Ramadan Mubarak

It’s the first week of Ramadan, it’s the holy month for Muslims around the world, the month of fasting.

Fasting is one of the Five Pillars of the religion of Islam and one of the highest forms of Islamic worship. Abstinence from earthly pleasures and curbing evil intentions and desires is regarded as an act of obedience and submission to God as well as an atonement for sins, errors, and mistakes.

Called Ramadan – Muslims fast during this holy month from the moment when it first starts to get light until sunset. Muslims fast as an act of faith and worship towards Allah, seeking to suppress their desires and increase their spiritual piety. Fasting together as a worldwide community – Ummah – affirms the brotherhood and equality of man before Allah.

The Islamic calendar is based on the lunar cycle. The month of Ramadan is the ninth month and begins with a combination of the sighting of the new moon and astronomical calculations. The exact time of Ramadan sometimes varies from place to place as some rely heavily on the moon sightings while others depend on science. An Imam (Muslim holy man) will declare the exact time of Ramadan just prior to its commencement. The fasting period ends upon the sighting of the next new moon, which occurs after 29 or 30 days. The lunar cycle changes each year.

Fasting helps one to experience how a hungry person feels and what it is like to have an empty stomach. It teaches one to share the sufferings of the less fortunate. Muslims believe that fasting leads one to appreciate the bounties of Allah, which are usually taken for granted – until they are missed!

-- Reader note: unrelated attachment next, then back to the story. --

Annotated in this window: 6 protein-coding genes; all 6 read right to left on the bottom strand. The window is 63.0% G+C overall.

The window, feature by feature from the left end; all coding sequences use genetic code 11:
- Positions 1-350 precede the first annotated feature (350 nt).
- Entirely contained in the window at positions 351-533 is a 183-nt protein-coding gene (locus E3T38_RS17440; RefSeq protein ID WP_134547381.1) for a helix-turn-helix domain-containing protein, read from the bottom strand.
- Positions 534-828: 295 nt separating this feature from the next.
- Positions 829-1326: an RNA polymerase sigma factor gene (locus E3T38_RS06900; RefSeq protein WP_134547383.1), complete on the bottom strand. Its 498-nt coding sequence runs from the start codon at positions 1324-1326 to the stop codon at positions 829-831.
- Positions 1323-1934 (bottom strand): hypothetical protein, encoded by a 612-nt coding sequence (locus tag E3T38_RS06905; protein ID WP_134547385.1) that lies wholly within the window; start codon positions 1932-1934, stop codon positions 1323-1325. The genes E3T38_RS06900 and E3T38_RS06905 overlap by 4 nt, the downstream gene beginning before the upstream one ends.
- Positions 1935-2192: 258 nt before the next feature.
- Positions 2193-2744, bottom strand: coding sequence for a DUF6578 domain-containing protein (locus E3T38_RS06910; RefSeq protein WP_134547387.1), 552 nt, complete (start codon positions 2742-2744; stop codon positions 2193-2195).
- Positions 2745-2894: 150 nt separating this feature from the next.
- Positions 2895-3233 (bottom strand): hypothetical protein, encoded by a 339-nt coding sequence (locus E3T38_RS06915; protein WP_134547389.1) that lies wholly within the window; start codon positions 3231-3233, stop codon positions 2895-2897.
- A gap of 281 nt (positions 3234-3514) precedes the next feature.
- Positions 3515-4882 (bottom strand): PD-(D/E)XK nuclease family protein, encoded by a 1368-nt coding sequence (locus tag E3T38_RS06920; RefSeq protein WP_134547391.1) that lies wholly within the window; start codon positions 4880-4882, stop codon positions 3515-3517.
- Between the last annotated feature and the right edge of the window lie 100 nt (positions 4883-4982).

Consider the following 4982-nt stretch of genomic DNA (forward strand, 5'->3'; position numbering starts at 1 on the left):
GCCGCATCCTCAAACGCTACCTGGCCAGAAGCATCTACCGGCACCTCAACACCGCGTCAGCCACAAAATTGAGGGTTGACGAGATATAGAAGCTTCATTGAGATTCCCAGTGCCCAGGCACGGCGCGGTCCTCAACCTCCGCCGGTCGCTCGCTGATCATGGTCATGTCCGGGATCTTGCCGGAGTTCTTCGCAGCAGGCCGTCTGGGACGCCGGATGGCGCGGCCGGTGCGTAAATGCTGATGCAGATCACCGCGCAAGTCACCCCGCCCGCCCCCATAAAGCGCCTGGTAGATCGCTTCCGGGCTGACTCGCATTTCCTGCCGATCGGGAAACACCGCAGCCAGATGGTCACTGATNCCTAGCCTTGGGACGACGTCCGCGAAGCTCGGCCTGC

Throughout the day Muslims are encouraged to go out of their way to help the needy, both financially and emotionally. Some believe that a reward earned during this month is multiplied 70 times and more. For this reason, Ramadan is also known as the month of charity and generosity.

To a Muslim, fasting not only means abstaining from food, but also refraining from all vice and evils committed consciously or unconsciously. It is believed that if one volunteers to refrain from lawful foods and sex, they will be in a better position to avoid unlawful things and acts during the rest of the year.

The fast is broken at sunset. The Prophet Muhammad recommended breaking the fast with dates and water and wait. Muslims are urged to invite others to break the fast with them. These gatherings are called Iftar parties.

Just after breaking the fast, and before dinner, Muslims offer the fourth of the five daily prayers, which is called the Maghrib prayer. After dinner, Muslims go to their houses of worship, called Mosques, to offer the Isha prayer, which is the last of the five daily prayers. The day ends with a special voluntary prayer, the Taraweeh, offered by the congregation reciting the Qur’an, the holy book of Islam.

The Last 10 Days of Ramadan

The last ten days of Ramadan are considered highly blessed, especially the 27th night which is also called the ‘Night of Power’, or the ‘Night of Destiny’. It is believed that on this night the prophet Muhammad received the first revelation of the Qur’an. For many Muslims, this period is marked by a heightened spiritual intensity and they may spend these nights praying and reciting the Qur’an.

After 30 days of fasting, the end of the month of Ramadan is observed with a day of celebration, called Eid-ul-Fitr. On this day, Muslims gather in one place to offer a prayer of thanks. It is traditional to wear new clothes, visit friends and relatives, exchange gifts, eat delicious dishes prepared for this occasion, and wait patiently for the next year.

…to be continued (Benefits of Ramadan on Thursday!)

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